Active managers are increasingly being swept up in the high-conviction investment craze that follows the logic that portfolio managers should only invest in their best ideas. Doing so should result in better performance, but a new study from Cabot Investment Technology and JANA Investment Advisers finds that isn’t always the case, reports Institutional Investor.
High-conviction, concentrated strategies are being employed in greater numbers lately by asset managers who are aiming to beat index performance, in a bid to lure more investors away from passive investing. However, there are many pitfalls when it comes to launching funds with this type of strategy.
Academic research in the past has shown a positive correlation between conviction and high returns, but that is when a sampling of hundreds to thousands of portfolios are studied en masse, explained Michael Ervolini, founder and CEO of Cabot and co-author of the report. On an individual portfolio manager basis, the positive results tend to be difficult to replicate, and sometimes even lead to a decrease in ROI.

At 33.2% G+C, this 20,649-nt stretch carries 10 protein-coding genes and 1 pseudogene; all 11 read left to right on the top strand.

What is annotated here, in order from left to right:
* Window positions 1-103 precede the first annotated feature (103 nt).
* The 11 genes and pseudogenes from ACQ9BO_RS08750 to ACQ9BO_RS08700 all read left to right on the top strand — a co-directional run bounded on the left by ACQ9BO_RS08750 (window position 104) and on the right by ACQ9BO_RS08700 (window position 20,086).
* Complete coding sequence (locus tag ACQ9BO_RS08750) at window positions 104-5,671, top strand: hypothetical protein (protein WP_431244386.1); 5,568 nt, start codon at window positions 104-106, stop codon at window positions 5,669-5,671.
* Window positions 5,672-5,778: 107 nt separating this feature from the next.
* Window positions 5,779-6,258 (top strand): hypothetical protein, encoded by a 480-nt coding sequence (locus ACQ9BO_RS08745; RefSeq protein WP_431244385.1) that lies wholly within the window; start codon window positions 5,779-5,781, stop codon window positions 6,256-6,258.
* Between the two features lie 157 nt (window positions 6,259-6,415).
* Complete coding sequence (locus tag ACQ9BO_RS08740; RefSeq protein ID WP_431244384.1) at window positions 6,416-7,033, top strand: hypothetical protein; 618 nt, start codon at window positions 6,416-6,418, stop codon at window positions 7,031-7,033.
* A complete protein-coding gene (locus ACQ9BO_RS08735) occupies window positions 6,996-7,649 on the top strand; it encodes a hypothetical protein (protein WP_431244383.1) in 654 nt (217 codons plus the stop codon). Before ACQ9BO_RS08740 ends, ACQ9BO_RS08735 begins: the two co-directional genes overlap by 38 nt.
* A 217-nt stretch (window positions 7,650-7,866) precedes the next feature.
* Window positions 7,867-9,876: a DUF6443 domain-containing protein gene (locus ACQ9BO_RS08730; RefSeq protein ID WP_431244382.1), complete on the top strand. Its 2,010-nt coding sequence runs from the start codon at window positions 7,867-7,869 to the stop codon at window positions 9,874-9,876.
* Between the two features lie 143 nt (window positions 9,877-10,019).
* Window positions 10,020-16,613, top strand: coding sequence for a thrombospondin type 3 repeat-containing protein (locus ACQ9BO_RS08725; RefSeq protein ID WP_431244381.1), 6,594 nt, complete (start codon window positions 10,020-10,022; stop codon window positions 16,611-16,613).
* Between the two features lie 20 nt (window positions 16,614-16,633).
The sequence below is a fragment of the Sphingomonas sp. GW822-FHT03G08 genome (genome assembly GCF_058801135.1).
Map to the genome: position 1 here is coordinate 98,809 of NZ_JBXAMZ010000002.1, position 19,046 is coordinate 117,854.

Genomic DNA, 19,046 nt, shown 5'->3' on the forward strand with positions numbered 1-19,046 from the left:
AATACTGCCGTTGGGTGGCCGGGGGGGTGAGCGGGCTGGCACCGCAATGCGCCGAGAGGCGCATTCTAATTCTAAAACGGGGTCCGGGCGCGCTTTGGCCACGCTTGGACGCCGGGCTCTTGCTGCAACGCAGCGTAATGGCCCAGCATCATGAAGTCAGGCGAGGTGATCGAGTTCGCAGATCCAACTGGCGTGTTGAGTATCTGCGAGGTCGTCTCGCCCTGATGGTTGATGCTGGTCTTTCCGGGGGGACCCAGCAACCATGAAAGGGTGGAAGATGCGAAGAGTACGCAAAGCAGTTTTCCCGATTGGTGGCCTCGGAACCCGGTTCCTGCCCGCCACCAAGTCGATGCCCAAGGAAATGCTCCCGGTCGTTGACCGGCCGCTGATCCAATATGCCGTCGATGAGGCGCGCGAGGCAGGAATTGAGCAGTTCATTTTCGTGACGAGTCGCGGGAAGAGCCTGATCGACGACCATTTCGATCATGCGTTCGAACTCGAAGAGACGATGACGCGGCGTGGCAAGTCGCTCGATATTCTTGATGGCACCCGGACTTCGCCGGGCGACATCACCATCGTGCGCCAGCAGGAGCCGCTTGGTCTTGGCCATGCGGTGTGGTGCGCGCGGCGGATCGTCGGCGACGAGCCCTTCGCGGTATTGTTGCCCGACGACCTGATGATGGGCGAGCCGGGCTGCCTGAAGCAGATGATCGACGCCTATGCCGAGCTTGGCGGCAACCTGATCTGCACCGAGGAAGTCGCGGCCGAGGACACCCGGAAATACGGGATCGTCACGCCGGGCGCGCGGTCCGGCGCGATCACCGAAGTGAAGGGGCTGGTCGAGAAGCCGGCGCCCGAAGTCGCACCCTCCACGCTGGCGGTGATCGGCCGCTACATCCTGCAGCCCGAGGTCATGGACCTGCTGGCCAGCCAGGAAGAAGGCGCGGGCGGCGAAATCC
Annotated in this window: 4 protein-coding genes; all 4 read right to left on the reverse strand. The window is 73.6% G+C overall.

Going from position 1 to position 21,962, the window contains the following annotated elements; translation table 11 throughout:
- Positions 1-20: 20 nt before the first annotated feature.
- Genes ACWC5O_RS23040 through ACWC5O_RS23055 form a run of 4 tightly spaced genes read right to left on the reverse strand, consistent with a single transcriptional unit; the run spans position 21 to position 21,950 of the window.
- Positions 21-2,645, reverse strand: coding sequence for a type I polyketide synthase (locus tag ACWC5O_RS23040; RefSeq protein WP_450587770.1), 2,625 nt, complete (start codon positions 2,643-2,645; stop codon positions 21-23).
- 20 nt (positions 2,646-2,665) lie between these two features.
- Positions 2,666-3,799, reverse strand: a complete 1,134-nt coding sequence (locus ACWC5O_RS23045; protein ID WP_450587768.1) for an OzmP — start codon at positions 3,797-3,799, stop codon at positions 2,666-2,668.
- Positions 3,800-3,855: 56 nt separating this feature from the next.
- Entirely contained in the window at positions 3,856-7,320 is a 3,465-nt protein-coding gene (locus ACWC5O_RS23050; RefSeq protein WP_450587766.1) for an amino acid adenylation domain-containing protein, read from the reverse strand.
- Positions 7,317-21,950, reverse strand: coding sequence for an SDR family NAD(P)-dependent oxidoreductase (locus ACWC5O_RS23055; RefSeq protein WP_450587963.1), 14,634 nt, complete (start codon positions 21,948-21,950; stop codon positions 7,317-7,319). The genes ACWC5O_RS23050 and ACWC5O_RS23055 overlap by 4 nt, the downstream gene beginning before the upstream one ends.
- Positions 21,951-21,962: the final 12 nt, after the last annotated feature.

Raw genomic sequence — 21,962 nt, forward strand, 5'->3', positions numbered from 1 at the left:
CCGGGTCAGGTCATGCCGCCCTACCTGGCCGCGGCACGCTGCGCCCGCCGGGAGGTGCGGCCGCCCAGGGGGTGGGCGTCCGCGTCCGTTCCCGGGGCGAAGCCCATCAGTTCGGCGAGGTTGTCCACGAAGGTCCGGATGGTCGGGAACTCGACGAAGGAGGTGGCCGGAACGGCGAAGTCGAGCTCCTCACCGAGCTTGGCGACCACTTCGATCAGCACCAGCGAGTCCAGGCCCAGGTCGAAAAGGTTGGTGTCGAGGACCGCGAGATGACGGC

There are a lot of factors to consider in this type of portfolio creation and management. “Simply increasing the active weight of a few positions and/or reducing the number of positions held can and does lead to lower performance with startling regularity,” the report said.
By reducing the number of investments carried within a strategy and concentrating the portfolio, these individual asset managers are opening themselves up to risk in an area they are potentially less comfortable in, as well as picking fewer high-performing securities.
The report gave the example of a portfolio with 50 assets and a 60% turnover rate in which the portfolio manager only needs to have a success rate of half winners compared to the total amount of securities bought in order to beat the benchmark. “Now if under a high conviction regime, the manager is selecting only 8-12 new positions each year, it is possible that the proportion of winning names can go down (so that the success ratio drops to 1/3),” the report said.
Other potential missteps by individual portfolio managers found in the study might be selling too slowly, or else decreasing turnover because of potential attachment to favored stocks in their concentrated funds. On the other end, these same portfolio managers could be falling victim to adverse selection in which they make the wrong judgement calls because of pressure, or else they may not entirely understand their buy process.
“High conviction might be a good target for many managers, but the process of getting there is fraught. There’s so much noise in the academic arena about this that you end up believing it can fit anybody. But it’s hard to retool your processes, both practically and emotionally,” said Ervolini.
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